MegaPush Review – A Unique Push Notification Ad Network

With the increasing prevalence of mobile devices and the fact that now nearly 60% of web traffic is from mobile users, it makes sense to start catering to mobile more and more in everything from web design to content to advertising.

Traditional display ads, banners and lightboxes and slide-ins and pop-unders, these all rely on the unique multi-windowed approach to computer usage coming from desktop platforms. Mobile devices have less available screen space and less room for pop-style additional windows, so advertising has to adapt.

One unique advantage mobile devices bring to the table for advertisers is push notifications. If you can use push notifications for advertising, you can take advantage of a unique mobile-specific channel that is otherwise left for, well, notifications.

What are Push Notifications Exactly?

If you have a smartphone, you’ve experienced push notifications. Any time you see a message or icon on your lock screen, or an app icon in your top nav bar, you’re seeing a push notification. They come from a wide range of sources, but mostly apps. A game might send you a notification when they’ve pushed a patch, or when your stamina bar refills. A restaurant app will message you when a special deal is active or when your reservation is ready. Messaging apps like Facebook Messenger will leave you a notification when a new message comes in.

Creating a Push Notification

Push notifications are powerful because every mobile user is used to checking them. In a way it’s like email in that sense, but push notifications don’t have an inbox to be ignored or a spam filter to weed out the messages.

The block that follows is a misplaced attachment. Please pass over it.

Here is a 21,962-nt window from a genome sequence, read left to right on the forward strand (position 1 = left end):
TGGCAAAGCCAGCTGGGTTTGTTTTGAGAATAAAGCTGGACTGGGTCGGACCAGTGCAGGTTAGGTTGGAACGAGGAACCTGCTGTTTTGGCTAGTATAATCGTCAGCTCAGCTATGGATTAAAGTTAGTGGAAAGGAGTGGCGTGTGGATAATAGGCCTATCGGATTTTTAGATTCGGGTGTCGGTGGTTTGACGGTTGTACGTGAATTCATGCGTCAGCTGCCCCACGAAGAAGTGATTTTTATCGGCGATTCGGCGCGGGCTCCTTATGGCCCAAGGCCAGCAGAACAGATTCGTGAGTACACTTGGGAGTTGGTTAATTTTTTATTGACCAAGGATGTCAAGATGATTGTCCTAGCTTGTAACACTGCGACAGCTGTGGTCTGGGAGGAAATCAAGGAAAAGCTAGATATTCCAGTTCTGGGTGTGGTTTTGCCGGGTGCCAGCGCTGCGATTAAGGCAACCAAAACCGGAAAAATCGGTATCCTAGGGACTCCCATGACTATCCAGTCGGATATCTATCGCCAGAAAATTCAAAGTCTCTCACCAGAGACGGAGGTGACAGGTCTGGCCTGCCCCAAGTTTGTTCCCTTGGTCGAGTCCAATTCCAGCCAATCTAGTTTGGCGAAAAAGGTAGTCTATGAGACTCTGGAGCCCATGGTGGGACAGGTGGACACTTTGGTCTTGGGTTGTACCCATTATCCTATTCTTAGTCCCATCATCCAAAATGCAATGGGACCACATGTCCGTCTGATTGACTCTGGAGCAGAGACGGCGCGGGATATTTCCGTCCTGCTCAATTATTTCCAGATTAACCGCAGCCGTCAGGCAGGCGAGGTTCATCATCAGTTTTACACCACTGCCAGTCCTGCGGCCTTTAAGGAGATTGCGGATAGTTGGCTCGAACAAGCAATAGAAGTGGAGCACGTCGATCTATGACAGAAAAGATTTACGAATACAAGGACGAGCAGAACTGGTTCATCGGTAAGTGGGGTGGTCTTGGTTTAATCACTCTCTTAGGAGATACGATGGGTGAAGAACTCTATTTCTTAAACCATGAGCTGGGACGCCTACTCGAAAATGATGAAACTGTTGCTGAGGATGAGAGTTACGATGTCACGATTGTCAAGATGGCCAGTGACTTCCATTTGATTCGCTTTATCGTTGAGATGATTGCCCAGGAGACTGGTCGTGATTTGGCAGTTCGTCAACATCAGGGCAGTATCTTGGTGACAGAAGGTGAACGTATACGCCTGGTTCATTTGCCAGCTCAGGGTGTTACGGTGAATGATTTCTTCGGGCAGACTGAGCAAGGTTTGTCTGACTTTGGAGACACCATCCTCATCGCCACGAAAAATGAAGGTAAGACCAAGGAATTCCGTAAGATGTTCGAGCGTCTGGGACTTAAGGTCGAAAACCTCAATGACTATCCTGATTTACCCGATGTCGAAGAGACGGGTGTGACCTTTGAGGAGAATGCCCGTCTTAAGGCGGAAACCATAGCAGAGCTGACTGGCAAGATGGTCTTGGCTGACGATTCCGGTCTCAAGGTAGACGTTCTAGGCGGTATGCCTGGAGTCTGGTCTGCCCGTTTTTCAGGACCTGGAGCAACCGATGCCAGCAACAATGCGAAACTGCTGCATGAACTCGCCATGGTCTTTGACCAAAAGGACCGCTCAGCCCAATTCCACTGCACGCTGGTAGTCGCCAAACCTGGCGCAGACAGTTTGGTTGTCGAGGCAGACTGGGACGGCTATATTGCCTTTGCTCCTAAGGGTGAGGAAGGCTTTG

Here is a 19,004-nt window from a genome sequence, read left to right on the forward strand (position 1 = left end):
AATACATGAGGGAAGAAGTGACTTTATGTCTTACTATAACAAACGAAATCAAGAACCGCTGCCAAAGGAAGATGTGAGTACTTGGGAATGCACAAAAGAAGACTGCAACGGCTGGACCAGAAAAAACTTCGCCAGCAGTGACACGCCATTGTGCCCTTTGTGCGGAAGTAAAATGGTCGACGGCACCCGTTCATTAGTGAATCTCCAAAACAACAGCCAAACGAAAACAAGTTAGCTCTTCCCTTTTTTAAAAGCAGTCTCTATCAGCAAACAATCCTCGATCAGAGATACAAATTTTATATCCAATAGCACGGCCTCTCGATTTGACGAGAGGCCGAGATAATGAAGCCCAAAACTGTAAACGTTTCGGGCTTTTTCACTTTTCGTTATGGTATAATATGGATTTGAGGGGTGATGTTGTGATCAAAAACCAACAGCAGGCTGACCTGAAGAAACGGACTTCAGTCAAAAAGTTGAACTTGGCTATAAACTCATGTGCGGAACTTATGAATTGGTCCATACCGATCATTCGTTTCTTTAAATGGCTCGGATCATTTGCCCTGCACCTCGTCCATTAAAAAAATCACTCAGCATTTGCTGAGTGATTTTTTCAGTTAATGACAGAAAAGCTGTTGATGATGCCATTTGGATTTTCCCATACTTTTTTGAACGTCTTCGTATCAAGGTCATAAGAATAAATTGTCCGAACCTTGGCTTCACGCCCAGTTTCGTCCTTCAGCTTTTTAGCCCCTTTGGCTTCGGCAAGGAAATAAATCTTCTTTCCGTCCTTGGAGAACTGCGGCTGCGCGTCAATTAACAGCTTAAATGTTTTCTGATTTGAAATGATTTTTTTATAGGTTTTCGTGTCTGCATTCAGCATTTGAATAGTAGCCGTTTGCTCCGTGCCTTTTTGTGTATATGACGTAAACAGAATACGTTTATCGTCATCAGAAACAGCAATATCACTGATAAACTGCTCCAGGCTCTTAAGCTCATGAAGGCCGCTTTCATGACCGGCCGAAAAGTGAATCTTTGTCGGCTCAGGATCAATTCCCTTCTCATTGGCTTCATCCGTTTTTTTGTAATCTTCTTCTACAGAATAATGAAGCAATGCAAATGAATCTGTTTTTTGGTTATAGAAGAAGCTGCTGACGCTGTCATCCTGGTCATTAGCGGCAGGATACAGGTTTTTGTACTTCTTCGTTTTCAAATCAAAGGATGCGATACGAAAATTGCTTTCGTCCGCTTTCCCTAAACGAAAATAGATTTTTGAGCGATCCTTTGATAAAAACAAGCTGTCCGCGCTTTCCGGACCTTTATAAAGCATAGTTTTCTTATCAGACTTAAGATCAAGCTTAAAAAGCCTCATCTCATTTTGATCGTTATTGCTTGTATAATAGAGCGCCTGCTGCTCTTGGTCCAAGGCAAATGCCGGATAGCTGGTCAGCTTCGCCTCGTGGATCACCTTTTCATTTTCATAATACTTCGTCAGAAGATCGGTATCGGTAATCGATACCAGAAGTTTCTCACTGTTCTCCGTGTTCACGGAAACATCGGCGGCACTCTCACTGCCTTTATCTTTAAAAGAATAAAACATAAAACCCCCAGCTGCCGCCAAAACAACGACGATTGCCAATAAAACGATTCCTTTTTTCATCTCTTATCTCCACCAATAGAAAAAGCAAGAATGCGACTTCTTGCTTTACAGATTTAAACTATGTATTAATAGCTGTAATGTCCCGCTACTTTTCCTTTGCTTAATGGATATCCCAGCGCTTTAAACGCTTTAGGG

Using push notifications for marketing is a relatively new, untapped channel. That’s what makes MegaPush a key player: they were the first to build a complete advertising network around them.

These days, push notifications are an increasingly available marketing channel. Networks like MegaPush are springing up, but more importantly, existing and established ad networks are starting to add push notifications as another ad format to their networks.

What is MegaPush?

As you probably guessed, MegaPush is an advertising network unlike any other. They were the first push notification focused advertising network, and are still the largest such network focused entirely on push notifications. They were founded in 2017, so you know at least their technology is up to date.

MegaPush is nice enough to publish a neat infographic on their homepage showcasing their demographics and audience niches right up front. Their audience is (roughly) 80% male, with a majority of users falling into either the under 18 age group or the 45-54 age group, with 35-44 taking a middle ground. In terms of niches, the categories that are broad enough to have a full segment of their pie chart are cinema, literature and teaching, tourism, software, and business. Other niches may not have as much traffic, but are certainly still available.

Demographics Infographic

So what advantages does MegaPush bring to the table? Here are some of their selling points, beyond the demographics.

  • Global traffic.
  • CPC bidding.
  • Minimum price per click of $0.001.
  • Fully implemented tracking.
  • 12+ million clicks per day.

Now, a couple of these may be questionable as positives, but we’ll talk about that some more in a moment. The core fact remains: push notification marketing is relatively new, and MegaPush is the most prominent player in a largely untapped market. They are poised to hit the big time, if they navigate the early years where most ad networks fail.